Legislature Faces Debates On Licenses, Drugs, GMOs
The House Transportation Committee voted 7-4 on Wednesday in favor of a Senate bill that would allow the state to grant driver identification cards to Vermont residents who are in this country illegally.
Last week, testimony before the committee turned sour when some farm owners questioned some of the migrant farming community’s behavior. Migrant farmers and their advocates characterized that approach as a last-ditch effort to block the legislation from moving forward.
The measure, which easily cleared the Senate, 27-2, now goes to the House Ways and Means Committee before a full debate in the House next week.
Earlier this week, Oregon Governor John Kitzhaber signed into law a similar bill that allows immigrants in that state to obtain driver’s authorization cards.
In the Senate, lawmakers will debate Thursday a bill designed to strengthen Vermont’s response to prescription drug addiction.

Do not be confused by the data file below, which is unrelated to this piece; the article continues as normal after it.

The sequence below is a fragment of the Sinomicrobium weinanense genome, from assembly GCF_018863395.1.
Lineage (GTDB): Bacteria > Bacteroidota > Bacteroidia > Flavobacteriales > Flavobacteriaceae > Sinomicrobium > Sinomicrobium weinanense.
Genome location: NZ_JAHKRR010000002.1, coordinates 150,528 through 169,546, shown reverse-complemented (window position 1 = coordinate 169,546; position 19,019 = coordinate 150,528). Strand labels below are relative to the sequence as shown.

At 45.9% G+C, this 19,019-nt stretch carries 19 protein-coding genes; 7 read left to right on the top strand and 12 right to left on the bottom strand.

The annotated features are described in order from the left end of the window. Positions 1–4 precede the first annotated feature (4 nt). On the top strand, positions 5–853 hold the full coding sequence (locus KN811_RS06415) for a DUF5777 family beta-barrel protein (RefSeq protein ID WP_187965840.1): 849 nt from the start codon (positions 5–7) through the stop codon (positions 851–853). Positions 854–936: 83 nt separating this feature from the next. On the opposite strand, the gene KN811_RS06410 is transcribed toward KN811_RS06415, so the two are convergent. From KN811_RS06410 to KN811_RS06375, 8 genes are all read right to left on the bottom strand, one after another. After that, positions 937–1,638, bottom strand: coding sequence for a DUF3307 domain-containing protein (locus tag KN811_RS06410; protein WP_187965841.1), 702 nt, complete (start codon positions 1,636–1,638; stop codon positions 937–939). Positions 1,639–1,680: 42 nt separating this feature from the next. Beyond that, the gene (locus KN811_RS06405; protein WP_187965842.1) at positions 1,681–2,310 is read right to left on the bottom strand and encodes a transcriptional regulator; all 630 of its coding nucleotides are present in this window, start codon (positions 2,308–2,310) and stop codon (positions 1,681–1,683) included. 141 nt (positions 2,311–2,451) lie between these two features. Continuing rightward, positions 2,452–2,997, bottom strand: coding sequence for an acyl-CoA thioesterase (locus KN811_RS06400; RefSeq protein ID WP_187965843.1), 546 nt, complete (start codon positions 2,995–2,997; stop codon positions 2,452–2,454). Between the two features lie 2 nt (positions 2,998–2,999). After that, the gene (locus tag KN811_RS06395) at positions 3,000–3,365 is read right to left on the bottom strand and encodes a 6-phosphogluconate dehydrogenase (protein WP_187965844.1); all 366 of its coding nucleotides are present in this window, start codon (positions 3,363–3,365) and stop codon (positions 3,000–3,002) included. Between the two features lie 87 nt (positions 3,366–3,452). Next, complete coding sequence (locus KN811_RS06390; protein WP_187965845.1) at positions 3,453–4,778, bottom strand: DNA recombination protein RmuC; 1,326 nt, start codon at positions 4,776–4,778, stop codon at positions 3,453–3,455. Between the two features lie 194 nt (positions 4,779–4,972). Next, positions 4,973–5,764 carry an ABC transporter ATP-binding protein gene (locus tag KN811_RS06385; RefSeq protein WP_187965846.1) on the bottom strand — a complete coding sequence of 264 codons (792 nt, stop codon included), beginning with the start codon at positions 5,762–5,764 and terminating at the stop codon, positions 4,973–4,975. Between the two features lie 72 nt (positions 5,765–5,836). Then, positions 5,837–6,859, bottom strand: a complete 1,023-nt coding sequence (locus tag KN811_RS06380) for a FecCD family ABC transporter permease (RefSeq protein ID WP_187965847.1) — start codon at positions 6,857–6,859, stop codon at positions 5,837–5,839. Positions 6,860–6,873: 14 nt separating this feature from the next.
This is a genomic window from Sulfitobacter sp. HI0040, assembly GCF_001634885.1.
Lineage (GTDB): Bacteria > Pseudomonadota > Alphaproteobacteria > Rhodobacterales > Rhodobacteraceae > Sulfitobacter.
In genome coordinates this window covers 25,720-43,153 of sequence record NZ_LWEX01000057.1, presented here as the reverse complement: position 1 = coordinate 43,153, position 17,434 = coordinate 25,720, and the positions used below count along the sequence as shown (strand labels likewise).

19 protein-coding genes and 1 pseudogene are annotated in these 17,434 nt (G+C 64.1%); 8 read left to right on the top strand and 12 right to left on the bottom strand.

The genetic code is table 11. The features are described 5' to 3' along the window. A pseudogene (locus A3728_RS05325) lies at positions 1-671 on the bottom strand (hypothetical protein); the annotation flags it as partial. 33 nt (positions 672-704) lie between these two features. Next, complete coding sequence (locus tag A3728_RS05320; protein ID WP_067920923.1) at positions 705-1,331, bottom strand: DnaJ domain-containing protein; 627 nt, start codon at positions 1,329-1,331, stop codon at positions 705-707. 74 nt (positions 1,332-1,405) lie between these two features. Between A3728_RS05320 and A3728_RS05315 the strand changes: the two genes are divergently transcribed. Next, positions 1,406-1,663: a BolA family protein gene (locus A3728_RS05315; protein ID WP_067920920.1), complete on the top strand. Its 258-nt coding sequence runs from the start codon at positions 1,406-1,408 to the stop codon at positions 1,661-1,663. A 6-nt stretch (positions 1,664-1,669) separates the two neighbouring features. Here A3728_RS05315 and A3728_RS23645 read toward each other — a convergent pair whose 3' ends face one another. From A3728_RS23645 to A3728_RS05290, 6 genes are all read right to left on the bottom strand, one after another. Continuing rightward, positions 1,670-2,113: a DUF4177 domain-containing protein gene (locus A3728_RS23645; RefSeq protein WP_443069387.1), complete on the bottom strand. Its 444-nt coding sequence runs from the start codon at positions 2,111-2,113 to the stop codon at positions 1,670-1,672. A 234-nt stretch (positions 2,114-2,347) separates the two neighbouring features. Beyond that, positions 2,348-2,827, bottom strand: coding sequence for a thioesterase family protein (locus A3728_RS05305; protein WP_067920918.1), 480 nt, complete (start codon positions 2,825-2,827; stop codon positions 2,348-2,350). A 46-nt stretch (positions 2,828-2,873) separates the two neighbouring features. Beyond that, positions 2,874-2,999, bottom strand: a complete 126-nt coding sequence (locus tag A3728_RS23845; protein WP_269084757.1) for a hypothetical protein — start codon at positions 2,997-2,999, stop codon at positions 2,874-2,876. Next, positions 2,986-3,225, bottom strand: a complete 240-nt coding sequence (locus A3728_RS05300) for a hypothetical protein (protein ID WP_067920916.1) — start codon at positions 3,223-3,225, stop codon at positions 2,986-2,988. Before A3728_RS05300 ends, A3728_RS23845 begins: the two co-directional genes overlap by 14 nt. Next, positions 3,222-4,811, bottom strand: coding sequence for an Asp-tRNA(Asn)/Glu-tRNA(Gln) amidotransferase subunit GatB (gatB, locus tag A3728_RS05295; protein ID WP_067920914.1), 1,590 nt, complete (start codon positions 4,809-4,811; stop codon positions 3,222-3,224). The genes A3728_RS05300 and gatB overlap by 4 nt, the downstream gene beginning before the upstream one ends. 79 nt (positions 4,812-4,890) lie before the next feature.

The bill passed by the House would provide wider access to the state’s prescription drug monitoring system and hold property owners accountable if they knowingly rent to drug dealers. It would also attempt to undercut the financing of the drug trade and increase treatment options.
The House turns its attention to genetically engineered organisms – or GMOs.
And the House Judiciary Committee is debating a bill that would change the way food sold in Vermont is labeled, requiring labeling of GMO products. At issue is whether the measure could become a legal challenge for the state. Supporters of the bill hope the Committee could vote on the bill tomorrow.
Any action on the House and Senate floor you can listen to on VPR’s legislative streams.